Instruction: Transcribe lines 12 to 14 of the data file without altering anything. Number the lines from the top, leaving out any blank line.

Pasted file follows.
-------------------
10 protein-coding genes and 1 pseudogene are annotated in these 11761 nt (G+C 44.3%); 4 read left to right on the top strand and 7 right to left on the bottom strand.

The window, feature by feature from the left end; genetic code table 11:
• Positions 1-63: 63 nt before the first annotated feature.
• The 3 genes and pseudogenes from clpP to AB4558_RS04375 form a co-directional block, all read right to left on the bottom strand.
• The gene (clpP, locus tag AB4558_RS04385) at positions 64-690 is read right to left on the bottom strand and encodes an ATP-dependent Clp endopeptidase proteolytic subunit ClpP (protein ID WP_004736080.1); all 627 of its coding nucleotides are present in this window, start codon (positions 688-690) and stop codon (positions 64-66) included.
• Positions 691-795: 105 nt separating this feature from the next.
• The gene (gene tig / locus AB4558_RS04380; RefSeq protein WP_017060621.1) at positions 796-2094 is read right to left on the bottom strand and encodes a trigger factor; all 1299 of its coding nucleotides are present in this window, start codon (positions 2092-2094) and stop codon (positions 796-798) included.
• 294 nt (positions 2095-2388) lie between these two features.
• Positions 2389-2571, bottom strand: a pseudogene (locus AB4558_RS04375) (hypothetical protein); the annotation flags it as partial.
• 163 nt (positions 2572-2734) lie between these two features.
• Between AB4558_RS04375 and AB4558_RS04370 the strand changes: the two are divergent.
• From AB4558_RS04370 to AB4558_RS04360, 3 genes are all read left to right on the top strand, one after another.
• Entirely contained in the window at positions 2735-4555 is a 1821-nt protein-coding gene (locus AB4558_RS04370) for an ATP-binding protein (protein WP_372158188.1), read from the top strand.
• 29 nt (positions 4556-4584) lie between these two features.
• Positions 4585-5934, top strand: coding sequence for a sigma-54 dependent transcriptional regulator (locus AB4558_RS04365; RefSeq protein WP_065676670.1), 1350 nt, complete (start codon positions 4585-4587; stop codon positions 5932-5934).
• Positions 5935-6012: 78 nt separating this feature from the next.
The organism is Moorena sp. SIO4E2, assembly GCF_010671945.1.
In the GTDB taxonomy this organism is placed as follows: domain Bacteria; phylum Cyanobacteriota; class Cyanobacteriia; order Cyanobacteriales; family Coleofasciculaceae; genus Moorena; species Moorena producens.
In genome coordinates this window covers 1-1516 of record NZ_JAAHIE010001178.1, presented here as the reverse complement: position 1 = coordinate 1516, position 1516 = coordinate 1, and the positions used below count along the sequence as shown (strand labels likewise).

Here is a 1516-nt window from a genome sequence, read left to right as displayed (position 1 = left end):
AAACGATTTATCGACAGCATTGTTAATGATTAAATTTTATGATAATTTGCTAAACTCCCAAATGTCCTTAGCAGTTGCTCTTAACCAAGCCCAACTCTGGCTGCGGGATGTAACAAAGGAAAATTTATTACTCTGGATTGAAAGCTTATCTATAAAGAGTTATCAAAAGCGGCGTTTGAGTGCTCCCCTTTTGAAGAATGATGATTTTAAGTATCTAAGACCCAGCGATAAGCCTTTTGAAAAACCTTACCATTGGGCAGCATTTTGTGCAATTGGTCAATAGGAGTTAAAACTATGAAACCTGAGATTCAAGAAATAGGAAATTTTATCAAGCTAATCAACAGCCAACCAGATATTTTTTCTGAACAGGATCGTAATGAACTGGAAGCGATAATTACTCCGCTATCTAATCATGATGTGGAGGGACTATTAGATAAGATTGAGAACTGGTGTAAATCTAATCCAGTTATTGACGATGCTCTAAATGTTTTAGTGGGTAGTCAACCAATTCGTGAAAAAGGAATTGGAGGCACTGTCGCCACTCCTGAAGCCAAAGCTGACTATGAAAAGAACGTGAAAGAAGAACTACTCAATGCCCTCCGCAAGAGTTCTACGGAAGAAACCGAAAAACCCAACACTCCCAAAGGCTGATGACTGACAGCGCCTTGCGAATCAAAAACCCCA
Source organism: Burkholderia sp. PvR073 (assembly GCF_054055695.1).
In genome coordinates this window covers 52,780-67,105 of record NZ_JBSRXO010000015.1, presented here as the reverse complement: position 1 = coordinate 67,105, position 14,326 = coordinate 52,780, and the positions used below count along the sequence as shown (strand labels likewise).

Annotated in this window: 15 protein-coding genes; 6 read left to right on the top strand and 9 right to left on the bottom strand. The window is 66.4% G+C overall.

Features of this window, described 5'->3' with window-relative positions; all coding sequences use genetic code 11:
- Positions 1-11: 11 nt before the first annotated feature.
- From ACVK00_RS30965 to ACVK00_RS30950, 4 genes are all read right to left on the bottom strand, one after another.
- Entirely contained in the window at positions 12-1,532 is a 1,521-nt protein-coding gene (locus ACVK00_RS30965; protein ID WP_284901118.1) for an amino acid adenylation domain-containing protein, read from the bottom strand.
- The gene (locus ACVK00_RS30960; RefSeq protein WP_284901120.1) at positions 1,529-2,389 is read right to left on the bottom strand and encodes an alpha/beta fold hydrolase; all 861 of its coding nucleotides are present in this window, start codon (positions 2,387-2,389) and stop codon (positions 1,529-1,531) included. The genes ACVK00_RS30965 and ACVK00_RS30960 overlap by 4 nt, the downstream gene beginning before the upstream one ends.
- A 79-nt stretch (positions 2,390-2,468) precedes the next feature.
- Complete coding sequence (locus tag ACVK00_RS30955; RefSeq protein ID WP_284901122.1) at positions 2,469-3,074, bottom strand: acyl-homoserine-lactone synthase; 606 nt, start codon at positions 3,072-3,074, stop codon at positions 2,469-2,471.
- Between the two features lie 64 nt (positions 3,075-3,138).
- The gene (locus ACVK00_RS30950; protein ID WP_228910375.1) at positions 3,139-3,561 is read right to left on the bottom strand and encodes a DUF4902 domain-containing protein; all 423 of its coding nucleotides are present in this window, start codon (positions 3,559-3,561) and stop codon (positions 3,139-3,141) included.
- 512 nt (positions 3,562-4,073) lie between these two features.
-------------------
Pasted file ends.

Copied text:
• From AB4558_RS04370 to AB4558_RS04360, 3 genes are all read left to right on the top strand, one after another.
• Entirely contained in the window at positions 2735-4555 is a 1821-nt protein-coding gene (locus AB4558_RS04370) for an ATP-binding protein (protein WP_372158188.1), read from the top strand.
• 29 nt (positions 4556-4584) lie between these two features.